Henry Ossawa Tanner's The Annunciation (oil on canvas, 1898) is perhaps my favorite depiction of Mary's visitation by the angel Gabriel. Mary is a youthful teenager, looking scared and vulnerable.

And that frightened girl is the Mother of us all.

She was the first to say yes.

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6 thoughts on “Annunciation”

  1. I suggest the more fear and trembling version in that she alone heard the call. The weight (without any external validation) of which is incomprehensible. The depiction, with a visible light that *we as well can clearly make out*, lightens the existential load. Sure, says me, I too would follow if I suddenly saw a Star Wars stream of blazing bright light in my bedroom. I haven't so my discipleship is rather mediocre at the moment but oh what I would do if such a light did show up!
    Some fool might try to tell me that the word I have today, say in my bible, is sufficient a source of light and instruction. But that would mean the call is internal. And, well, I prefer Star Wars.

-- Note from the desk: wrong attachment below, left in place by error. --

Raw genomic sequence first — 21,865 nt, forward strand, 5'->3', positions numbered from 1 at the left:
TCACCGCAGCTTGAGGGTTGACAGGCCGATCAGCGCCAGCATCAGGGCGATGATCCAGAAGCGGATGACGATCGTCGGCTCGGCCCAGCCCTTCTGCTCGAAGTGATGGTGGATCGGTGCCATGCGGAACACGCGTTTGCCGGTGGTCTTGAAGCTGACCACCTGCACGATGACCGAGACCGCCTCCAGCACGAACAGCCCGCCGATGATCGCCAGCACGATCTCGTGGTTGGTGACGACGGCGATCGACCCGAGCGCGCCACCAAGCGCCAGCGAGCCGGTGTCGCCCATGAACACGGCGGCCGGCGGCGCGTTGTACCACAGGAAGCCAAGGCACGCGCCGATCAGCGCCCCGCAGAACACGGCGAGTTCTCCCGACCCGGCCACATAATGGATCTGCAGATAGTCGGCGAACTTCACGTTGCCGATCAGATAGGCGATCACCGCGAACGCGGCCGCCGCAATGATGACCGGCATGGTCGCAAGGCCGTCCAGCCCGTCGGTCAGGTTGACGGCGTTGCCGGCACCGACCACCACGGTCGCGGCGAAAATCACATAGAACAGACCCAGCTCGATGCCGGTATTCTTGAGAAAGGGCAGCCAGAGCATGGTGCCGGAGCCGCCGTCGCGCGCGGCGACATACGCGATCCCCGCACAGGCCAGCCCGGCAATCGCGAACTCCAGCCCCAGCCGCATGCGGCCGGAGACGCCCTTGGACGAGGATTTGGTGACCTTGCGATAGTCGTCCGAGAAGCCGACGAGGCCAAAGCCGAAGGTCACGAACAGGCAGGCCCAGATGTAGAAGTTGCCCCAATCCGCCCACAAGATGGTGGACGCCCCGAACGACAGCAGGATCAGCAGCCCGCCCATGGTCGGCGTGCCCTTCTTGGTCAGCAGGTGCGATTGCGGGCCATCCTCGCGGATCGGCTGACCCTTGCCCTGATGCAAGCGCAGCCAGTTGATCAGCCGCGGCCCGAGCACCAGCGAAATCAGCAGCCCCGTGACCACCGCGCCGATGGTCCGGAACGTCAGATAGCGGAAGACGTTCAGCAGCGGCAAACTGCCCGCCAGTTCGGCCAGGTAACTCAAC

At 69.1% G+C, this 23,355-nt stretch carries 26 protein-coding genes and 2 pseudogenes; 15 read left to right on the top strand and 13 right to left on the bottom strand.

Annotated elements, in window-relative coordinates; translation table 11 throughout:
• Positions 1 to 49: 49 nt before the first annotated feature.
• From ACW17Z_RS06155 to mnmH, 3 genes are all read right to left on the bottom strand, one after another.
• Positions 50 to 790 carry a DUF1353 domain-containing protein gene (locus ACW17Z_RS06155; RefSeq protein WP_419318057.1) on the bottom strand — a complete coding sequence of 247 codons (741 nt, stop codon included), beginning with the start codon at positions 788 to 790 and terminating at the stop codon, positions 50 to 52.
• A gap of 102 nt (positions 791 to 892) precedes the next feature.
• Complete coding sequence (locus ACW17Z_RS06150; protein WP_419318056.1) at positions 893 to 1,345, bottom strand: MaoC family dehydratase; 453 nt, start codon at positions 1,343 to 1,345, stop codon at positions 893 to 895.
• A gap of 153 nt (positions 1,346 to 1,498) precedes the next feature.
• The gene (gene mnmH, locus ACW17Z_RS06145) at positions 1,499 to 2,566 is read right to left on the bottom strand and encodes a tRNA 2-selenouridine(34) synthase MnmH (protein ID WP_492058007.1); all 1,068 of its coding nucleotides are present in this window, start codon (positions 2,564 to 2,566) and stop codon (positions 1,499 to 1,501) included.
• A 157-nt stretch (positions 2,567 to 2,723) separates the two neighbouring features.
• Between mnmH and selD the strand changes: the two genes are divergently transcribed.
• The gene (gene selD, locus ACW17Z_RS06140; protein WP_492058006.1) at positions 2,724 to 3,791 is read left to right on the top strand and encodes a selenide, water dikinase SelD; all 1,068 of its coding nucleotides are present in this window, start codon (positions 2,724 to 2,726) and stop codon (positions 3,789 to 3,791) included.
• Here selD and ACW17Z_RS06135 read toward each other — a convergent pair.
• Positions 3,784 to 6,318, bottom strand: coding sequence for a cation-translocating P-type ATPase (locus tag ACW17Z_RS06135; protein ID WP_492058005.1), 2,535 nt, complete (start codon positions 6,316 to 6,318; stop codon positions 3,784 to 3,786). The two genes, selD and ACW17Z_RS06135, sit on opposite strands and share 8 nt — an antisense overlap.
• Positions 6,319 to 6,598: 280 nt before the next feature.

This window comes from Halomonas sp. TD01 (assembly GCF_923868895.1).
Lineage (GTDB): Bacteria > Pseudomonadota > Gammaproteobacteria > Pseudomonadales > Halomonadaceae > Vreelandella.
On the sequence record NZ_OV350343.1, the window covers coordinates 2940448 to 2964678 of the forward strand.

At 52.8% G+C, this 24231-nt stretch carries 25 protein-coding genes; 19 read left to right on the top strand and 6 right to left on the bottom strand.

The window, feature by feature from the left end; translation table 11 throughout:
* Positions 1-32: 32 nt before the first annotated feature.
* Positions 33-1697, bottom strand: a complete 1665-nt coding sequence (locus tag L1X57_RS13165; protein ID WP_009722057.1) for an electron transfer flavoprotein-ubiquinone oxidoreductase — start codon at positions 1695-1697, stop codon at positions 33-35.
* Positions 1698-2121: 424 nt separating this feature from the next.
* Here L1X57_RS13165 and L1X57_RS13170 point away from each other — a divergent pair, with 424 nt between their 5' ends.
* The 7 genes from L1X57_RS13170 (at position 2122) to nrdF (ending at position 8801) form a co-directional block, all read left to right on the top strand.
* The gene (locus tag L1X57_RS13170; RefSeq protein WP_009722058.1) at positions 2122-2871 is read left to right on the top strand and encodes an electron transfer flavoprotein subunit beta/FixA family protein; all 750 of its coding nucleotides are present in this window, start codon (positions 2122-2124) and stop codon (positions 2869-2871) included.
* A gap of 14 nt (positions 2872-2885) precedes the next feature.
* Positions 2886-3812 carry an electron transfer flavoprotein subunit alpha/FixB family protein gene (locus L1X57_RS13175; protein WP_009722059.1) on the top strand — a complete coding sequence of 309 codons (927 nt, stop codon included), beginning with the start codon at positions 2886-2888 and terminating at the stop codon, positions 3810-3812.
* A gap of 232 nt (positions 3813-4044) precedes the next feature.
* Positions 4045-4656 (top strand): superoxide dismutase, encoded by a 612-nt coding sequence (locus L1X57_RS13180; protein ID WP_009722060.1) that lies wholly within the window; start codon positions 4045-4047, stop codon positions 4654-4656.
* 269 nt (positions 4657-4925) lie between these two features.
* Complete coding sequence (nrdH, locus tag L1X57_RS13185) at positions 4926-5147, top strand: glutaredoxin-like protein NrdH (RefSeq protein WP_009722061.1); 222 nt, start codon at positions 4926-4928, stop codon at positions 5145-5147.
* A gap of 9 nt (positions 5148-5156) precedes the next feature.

2. I've spent hours in front of this painting at the Philadelphia Museum of Art. It's my favorite depiction of Mary in a painting of the Annunciation. Tanner was a wonderful artist. Last Friday, I posted about this painting on my blog: "Tanner’s Mary is a charmer. Overcoming any initial fear, she leans forward toward the angel. She gives a little half-smile, as if coaxing Gabriel to tell more. 'I’m listening,' she seems to say. 'You have my attention. Now convince me.'"

  3. Scared and vulnerable. What a blessing it would be to be that honest with one another. As it is now with the church, we walk out on stage, find out spot, follow direction and recite the script of unyielding faith and courage; only to exist as quickly as we can to find a place to cry.

  4. Tanner's The Annunciation is currently hanging next to Thomas Eakins' masterpiece The Gross Clinic in PMA's American Galleries. The juxtaposition is in some ways appropriate since Tanner was one of Eakins' favorite students--and Tanner adopted many of his techniques--but there's a world of difference between the harshly realist sensibility of Eakins as contrasted with the probing spirituality of Tanner.

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